- Digital copies 2016 (Creation)
- Original recordings, 1988 (Creation)
Level of description
Extent and medium
3 compact cassettes, 6 digital audio files, 2 MS Word files
Name of creator
The Scottish Oral History Centre (SOHC) was set up within the Department of History at the University of Strathclyde in 1995. Since its foundation the SOHC has been involved in a wide range of teaching, research and outreach activities designed primarily to encourage the use of ‘best practice’ oral history methodology in Scotland. Until 2005, the SOHC was directed by Professor Callum Brown, since then by Professor Arthur McIvor.
Transferred in 2015 and 2016 from SOHC. The project had not been assigned a SOHC Archive ID. The original recordings were made in 1988 using a cassette recorder. In 2016, they were digitised to uncompressed, unaltered 24 bit/96kHz BWF format for preservation. Enhancements were made to improve sound quality when necessary and 16bit/48kHz MP3 copies created for access.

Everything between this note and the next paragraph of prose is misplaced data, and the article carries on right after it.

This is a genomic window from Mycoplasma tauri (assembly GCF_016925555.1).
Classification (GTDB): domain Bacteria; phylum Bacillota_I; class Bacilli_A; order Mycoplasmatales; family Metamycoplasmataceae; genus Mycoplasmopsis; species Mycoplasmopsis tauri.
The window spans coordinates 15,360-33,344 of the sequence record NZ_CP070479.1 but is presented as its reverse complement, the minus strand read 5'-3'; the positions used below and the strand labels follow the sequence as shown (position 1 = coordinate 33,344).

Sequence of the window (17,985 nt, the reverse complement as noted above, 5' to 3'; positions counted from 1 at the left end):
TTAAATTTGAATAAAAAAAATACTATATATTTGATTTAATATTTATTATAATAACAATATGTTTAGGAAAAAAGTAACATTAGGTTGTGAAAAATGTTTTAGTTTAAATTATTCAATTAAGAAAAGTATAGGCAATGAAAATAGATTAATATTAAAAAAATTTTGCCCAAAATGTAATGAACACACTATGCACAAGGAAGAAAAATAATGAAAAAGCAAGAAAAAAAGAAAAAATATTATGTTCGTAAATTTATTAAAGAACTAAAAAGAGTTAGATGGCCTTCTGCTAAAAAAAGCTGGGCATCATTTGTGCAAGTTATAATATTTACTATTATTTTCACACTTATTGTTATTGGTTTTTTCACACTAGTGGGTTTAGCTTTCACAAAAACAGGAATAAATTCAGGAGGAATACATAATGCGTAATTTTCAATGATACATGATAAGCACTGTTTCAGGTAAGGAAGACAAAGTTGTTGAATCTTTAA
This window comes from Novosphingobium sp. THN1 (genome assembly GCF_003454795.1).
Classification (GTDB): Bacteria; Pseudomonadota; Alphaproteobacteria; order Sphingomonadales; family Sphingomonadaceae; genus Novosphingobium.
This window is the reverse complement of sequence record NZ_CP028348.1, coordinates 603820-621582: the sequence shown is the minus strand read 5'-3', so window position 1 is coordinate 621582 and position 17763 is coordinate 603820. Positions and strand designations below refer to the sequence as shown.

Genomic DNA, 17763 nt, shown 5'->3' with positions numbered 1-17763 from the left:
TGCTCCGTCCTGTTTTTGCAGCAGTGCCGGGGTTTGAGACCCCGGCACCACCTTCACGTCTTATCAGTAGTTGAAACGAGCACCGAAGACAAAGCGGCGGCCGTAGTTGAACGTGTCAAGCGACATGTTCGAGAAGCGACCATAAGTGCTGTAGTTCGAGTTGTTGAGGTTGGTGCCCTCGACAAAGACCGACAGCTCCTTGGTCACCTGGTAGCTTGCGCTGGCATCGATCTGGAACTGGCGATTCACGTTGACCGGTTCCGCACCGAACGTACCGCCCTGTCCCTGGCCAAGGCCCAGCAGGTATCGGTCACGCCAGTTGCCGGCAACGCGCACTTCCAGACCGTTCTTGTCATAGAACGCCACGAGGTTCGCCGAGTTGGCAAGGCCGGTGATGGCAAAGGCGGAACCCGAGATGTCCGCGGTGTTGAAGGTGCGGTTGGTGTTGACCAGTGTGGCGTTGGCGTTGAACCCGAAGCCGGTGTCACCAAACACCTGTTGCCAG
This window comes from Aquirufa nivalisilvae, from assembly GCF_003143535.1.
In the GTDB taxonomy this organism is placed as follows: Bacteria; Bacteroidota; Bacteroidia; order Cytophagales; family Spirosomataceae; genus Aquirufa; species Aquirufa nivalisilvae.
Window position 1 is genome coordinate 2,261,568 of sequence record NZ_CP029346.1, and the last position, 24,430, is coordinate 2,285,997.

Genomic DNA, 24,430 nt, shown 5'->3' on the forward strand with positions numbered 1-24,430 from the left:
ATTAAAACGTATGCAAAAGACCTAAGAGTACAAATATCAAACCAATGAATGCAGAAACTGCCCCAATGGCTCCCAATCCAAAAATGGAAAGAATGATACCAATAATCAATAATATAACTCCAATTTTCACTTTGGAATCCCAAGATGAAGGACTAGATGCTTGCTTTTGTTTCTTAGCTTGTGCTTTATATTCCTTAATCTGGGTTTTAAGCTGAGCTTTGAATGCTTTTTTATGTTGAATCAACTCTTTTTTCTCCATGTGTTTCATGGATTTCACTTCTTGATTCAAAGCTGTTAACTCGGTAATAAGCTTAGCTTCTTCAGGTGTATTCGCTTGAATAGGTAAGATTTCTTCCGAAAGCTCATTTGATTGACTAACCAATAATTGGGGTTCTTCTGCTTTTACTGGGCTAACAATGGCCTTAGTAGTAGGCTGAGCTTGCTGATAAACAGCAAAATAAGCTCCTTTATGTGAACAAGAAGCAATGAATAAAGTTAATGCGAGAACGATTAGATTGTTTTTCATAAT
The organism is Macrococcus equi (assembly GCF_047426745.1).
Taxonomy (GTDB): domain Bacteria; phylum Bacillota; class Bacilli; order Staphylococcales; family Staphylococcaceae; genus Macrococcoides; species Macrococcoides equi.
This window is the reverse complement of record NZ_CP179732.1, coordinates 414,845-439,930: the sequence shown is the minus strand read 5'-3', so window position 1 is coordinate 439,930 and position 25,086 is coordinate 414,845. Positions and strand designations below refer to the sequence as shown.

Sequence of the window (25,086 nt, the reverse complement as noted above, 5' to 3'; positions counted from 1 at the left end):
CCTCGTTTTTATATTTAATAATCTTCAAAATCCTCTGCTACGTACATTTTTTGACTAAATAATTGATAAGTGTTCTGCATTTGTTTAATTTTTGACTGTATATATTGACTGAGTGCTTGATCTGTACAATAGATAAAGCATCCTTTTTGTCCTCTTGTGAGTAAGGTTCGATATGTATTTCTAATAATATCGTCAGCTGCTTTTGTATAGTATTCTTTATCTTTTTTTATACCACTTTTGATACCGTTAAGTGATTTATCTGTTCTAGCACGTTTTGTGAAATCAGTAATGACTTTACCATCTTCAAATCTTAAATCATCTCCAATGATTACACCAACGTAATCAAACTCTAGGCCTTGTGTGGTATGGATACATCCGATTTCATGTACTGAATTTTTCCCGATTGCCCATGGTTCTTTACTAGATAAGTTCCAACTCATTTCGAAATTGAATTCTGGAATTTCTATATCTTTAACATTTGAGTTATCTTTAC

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Scope and content
Conversations between members of Glasgow Labour History Workshop and former Singer employees, discussing working conditions and the strike at the Singer sewing machine plant in Clydebank, Scotland, March / April 1911.
Clydeside industrialists began to introduce scientific management practices in 1910. The Singer sewing machine plant in Clydebank became the site of the first explicit confrontation between capital and labour in Scotland resulting from the ensuing reorganisation of work processes. Within two days of twelve female cabinet polishers going on strike, the Singer works became paralysed as the majority of the 11,000 workforce joined in.
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No access restrictions.
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Existence and location of copies
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